# Microcomputer Project Laboratory - Spring 2014

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## Using Latex in your Lab Reports

We've put together a set of files to make it easier to use LaTeX to write 6.115 lab reports. We recommend the use of LaTeX, but do not require it.

### Our LaTeX package

We have put together an 'everything you need' tarball for use on Athena. It is accessible either from here:

latex-package.tgz
Or by copying from
/mit/6.115/www/miscfiles/latex-package.tgz

Get ahold of the tarball and untar it somewere in your home directory (tar xzvf latex-package.tgz), and take a look inside. It should contain:

• report-template.tex - This is a LaTeX source file, which we have set up so you can just fill in the blanks. You will want to copy or rename this to something like 'lab2.tex'.
• Makefile - Used by GNU make, it contains rules to build .dvi and .ps files from your LaTeX source.
• README - Brief description of what the package provides.
• dummy.eps - A graphic provided solely for the purpose of demonstration.

### Getting started

You should be able to make a document off of the package we provide right away. Simply type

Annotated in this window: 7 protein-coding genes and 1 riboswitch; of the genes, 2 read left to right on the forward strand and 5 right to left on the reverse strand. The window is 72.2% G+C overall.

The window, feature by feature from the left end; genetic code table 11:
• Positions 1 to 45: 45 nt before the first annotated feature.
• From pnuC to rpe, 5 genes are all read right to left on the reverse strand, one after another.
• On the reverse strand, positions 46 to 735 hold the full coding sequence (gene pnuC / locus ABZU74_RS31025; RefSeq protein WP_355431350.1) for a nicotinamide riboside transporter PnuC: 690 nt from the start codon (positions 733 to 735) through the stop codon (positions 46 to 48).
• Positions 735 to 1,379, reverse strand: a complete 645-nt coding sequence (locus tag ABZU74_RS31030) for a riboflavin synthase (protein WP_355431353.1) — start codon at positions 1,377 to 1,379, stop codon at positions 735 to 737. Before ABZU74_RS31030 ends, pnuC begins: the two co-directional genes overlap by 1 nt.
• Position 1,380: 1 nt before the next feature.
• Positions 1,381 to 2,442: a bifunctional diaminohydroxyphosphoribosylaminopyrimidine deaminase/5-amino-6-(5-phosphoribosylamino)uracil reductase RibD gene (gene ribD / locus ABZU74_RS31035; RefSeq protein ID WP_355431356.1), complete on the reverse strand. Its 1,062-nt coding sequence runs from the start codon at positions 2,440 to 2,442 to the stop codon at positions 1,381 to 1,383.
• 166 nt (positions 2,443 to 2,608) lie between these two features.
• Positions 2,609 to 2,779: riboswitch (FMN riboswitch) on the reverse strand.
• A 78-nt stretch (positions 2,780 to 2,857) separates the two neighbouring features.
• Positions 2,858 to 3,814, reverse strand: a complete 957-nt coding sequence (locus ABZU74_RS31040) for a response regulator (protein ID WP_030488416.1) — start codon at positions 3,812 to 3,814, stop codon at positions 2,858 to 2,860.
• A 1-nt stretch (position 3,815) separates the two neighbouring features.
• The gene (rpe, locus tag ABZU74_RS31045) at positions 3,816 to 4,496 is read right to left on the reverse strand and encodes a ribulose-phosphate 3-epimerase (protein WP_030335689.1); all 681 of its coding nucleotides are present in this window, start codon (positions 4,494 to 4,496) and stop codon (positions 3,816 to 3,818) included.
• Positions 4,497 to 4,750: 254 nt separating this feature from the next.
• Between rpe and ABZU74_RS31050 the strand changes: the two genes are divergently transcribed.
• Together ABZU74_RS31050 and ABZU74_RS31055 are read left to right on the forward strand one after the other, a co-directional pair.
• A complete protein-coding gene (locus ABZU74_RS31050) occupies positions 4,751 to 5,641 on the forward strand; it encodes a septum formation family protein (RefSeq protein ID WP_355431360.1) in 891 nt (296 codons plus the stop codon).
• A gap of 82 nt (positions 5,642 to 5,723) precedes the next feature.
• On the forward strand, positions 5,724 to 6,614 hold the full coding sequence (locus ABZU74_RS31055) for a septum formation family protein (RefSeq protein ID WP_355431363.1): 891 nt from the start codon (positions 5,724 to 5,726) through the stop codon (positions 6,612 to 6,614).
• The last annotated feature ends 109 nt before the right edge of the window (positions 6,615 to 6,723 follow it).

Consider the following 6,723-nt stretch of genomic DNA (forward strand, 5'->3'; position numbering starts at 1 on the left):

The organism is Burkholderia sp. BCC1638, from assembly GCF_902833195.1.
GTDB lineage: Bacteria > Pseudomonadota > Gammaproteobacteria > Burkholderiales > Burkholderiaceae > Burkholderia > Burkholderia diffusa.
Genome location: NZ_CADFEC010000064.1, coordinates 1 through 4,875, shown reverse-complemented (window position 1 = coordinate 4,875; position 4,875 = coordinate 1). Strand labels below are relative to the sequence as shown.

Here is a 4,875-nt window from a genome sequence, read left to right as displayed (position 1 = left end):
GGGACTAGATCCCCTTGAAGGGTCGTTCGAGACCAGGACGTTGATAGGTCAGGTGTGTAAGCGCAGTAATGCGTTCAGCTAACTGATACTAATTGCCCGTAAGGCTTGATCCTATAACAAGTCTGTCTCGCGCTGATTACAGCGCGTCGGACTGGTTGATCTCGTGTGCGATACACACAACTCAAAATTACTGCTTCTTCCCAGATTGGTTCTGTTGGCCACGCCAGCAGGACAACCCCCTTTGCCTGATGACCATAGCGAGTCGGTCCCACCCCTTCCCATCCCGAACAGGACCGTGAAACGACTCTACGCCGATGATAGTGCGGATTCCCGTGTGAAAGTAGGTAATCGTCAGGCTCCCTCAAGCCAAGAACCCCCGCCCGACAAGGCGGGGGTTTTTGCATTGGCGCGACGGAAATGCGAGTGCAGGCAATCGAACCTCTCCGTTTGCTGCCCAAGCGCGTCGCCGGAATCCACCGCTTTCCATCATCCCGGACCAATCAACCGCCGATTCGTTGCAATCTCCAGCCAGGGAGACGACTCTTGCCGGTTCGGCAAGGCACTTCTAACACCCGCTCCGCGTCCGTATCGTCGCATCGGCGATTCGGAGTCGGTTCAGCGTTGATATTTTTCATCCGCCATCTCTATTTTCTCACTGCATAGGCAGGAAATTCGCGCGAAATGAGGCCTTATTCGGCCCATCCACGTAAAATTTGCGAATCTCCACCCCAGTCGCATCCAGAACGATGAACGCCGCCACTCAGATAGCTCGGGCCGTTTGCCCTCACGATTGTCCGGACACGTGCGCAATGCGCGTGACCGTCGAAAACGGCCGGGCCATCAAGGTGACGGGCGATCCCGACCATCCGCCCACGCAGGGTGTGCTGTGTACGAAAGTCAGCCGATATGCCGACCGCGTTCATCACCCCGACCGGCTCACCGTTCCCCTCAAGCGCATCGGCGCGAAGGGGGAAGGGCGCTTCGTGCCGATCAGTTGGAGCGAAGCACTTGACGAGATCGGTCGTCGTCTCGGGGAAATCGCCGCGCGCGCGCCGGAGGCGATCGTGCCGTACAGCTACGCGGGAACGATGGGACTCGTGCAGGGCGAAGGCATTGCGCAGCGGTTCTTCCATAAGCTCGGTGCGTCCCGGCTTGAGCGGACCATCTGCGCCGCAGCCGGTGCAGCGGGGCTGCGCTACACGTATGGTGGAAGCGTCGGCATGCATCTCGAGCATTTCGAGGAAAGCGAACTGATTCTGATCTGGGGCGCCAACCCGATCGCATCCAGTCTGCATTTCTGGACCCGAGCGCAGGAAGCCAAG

make

Make will generate the file report-template.dvi (and a few other files). This file is in the DVI format and can be viewed with xdvi. Note that you have to be in the directory containing the Makefile for Make to do its thing.

### Our special TeX

We've defined several useful LaTeX commands that you can use to put together your report. They are

• \exercise Put this command to start your answer to the next exercise. It automatically increments the exercise number.
• \bold{<some text>} This does exactly what it sounds like. One thing to note is that it doesn't deal well with linebreaks inside of a code block (see the next entry). So if you're bolding parts of your code, give each line its own \bold.
• \begin{code} ... \end{code} This is a code environment. It sets off the code a little bit from everything else and displays it in a monospaced font so it's easier to read. We've used alltt to accomplish this, so you will be able to use LaTeX commands inside the body of the code. In particular, for exercises when you want to highlight additions you have made to some code, we want you to use \bold to emphasize your contributions.
• \graphics{<filename>}{<caption>}{<label>} This allows you to insert a graphic from another file as a figure. The file must be in eps format. You can use the label later to refer to the figure number when discussing that figure. You insert the command \ref{<label>} and LaTeX will insert the figure's number. It uses graphicx, so you can pass in graphicx commands as an optional argument.

Last modified: $Date: 2007-02-13 06:13:13 -0500 (Tue, 13 Feb 2007)$ by $Author: avestruz$